“Trading losses are awful!” “Losses are terrible!” I can’t have a loss!” “When I have a trading loss, it just shows I’m not a good trader, husband, father, provider,… or person!”
How many of us have such thoughts about trading losses? Most, I would imagine, though we never talk about them. We may not even acknowledge them, but they are important. They cause us to cut winners short, hold onto losing trades, avoid pulling the trigger, and even over trade by entering a marginal position to make up for that last loss.
Impact of Thoughts on Losses
How we think about losses is important. Our thoughts about losses influence our trading behavior. They can affect how we see ourselves as traders and our self-esteem. Thinking about losses in such an unconstructive manner can create a negative trading spiral and actually compound our losses: We think losses are just dreadful. In trying to avoid them, we commit defensive trading behaviors (cutting winners short, letting losers run, etc.). These erratic trading actions may cause even greater losses, further reinforcing the notion that losses are bad. Self-esteem and trading confidence sinks, setting us up for more of the same on the next trade…
The reality is trading losses will happen continuously throughout your trading career. They are inevitable and unavoidable. With practice and more trading experience, losses happen less frequently, but you cannot eliminate them completely.
Reasons for Losses
Losses occur for two primary reasons: we make errors and the market.
We are human and trading is complex. Trading is very demanding on our mental and emotional capacities; it is very easy to make mistakes. Also, the market constantly changes. A trade setup that worked yesterday may not work today because the market is different. Trading is based on probabilities, meaning that there is always a certain percentage of loss in any trade setup.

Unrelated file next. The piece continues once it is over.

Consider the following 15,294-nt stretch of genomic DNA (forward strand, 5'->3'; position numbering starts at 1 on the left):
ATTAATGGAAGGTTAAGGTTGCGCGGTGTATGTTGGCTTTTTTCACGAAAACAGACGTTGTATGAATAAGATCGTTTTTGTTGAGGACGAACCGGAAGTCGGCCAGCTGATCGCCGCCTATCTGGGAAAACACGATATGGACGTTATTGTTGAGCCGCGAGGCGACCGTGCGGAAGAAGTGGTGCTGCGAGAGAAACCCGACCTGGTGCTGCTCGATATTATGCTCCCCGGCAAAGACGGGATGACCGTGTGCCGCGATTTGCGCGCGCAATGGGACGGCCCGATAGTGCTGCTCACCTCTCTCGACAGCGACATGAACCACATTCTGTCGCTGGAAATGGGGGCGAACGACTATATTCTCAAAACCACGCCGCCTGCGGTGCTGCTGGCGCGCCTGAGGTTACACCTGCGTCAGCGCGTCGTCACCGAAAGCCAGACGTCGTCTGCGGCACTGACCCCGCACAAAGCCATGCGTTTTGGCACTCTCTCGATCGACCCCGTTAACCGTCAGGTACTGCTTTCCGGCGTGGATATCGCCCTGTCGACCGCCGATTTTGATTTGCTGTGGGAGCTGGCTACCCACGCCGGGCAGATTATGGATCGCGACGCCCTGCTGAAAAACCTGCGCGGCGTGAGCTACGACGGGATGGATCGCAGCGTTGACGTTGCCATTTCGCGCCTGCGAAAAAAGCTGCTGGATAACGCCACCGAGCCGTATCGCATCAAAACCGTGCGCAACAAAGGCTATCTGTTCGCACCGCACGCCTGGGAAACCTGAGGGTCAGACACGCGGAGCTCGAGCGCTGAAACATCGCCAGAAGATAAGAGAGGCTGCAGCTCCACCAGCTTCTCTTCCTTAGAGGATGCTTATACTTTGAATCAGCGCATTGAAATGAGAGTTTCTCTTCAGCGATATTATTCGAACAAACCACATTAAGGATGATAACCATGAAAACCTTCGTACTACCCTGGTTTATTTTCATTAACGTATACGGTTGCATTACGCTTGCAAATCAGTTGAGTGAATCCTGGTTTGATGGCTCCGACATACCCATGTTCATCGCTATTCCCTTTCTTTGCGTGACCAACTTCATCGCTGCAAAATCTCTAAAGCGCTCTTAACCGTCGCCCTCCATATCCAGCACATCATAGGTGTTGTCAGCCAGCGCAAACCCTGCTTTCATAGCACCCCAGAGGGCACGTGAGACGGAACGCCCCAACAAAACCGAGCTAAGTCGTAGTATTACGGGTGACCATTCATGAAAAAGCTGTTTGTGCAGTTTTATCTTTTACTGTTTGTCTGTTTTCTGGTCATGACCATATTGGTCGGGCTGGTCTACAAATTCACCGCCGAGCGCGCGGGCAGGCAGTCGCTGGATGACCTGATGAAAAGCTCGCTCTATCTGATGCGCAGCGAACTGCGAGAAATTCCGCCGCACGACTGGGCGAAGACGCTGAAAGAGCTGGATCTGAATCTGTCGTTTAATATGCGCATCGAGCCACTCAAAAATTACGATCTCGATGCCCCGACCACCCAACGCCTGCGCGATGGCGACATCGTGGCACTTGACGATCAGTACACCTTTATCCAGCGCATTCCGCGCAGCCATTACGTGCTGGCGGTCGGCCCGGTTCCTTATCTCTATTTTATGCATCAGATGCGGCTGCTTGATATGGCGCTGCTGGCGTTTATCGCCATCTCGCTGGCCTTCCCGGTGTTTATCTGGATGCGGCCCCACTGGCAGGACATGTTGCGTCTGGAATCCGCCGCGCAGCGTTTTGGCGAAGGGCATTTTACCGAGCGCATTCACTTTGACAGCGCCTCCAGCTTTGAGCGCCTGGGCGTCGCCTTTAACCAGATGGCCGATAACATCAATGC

Accept Losses. Instead of viewing them as awful, recognize that they are a natural part of the game. No one wins 100% of the time. Every professional trader had losses. Give yourself permission to have losses and agree to the probabilistic truth of trading.
Commit to Trading Well. Even when you might be thinking negative thoughts about a potential loss, be steadfastness in following your trading plan. Manage your trade by what you see in the price movement and indicators, not by what your mind is saying to you.
Use losses to learn more. Learn about yourself as a trader and about the market through your losses. Are you doing things that you can improve on when you have a loss? Did the market show you an indication that the trade would not work? Use this information with future trades.
Trade with an Edge. Make sure all your trade setups have a probability of working and an expectancy of producing profit. Write them down in your trading plan and work only your plan. This is the only way you will generate profit consistent with your edge.
Study market context. Any trade setup will work better in some market conditions than others. Know the context in which your setup works best. This will improve your edge and reduce the frequency of losing trades.